“Of course, being in the World Cup is the driver for everything in Egypt, not just football,” says Karim Hosny, founder of Nafas, the social enterprise that has brought the teams to Moscow for the Street Child World Cup, organised by the UK charity Street Child United.
The event in Moscow is the third edition of the Street Child World Cup, which is held every four years ahead of the FIFA World Cup. The first one took place in Durban, South Africa, in 2010 and the second was held in Rio de Janeiro, Brazil. All the teams have come through frontline organisations working with street-connected children.
A safe space
Many of the Egyptian squad, including eight of the nine boys and seven of the girls, lived on the streets before local NGOS helped them move into shelters and attend school.
Unlike some of the teenagers from the other teams, many of the Egyptians already had birth certificates, but all were issued their first passports in order to travel to Russia.
Hosny founded Nafas after he helped put together a team of boys for the last Street Child World Cup in 2014 in Brazil, when he was part of a smaller NGO. With its main football pitch and a youth centre at Al Abageyah, Qism El-Khalifa in Cairo and several smaller pitches around the area, the Egyptian social enterprise helps children at risk in Cairo and Giza.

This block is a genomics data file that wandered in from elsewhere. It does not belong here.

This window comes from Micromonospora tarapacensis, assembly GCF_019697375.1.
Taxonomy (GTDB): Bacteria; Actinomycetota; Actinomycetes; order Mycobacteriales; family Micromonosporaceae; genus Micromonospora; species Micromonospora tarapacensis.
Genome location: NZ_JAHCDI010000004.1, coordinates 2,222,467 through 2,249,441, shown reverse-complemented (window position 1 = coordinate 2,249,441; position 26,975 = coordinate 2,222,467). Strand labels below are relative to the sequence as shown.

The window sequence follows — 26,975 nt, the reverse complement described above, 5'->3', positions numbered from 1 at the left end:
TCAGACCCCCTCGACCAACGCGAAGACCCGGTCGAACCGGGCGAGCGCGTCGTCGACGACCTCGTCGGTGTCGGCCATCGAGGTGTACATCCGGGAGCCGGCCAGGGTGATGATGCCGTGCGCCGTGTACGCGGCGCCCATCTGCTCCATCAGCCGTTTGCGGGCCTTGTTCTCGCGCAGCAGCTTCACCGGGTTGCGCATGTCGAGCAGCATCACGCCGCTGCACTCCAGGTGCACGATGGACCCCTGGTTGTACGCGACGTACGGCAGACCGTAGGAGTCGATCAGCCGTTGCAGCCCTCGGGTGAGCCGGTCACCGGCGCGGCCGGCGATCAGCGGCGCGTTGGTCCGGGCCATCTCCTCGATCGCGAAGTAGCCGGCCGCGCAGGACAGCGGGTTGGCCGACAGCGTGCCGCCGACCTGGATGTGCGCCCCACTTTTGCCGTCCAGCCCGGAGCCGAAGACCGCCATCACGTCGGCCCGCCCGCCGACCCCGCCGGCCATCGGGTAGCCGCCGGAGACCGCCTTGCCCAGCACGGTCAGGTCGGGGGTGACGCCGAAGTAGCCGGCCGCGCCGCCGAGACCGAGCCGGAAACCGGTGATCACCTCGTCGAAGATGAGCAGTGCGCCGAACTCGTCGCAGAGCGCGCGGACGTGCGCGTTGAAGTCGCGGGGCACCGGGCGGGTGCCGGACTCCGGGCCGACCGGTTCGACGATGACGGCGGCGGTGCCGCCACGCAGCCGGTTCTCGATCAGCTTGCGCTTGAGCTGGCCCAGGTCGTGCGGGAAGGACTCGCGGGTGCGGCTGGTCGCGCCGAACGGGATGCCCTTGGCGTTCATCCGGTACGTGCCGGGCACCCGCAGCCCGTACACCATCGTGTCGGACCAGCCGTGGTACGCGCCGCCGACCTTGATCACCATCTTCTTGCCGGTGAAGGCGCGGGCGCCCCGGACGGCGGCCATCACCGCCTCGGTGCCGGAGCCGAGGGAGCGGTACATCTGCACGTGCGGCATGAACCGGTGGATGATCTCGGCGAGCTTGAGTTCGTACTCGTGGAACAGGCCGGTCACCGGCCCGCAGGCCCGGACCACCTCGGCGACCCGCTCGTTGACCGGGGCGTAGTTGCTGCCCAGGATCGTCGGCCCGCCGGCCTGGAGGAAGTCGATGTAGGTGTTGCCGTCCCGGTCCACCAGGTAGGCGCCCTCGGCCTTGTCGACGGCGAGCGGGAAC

“We saw the impact of the experience in Rio on the boys and when we went back to Cairo we founded Nafas for children who are at risk,” says Hosny, whose initiative collaborates with NGOs by using football to engage with hard-to-reach young people and encourage them into shelter and education.
But Nafas, which means “breath” in Arabic, is also about giving children a chance to express themselves in a safe space, as well as giving society a fresh perspective on vulnerable young people who are often stigmatised, he says.
“We now have a league of 400 teenagers. Every fortnight we have ‘match day’ on pitches in Cairo and hundreds of kids take part in the games in a really positive atmosphere.”
In 2017, Nafas also took teams to the Homeless World Cup in Oslo, Norway.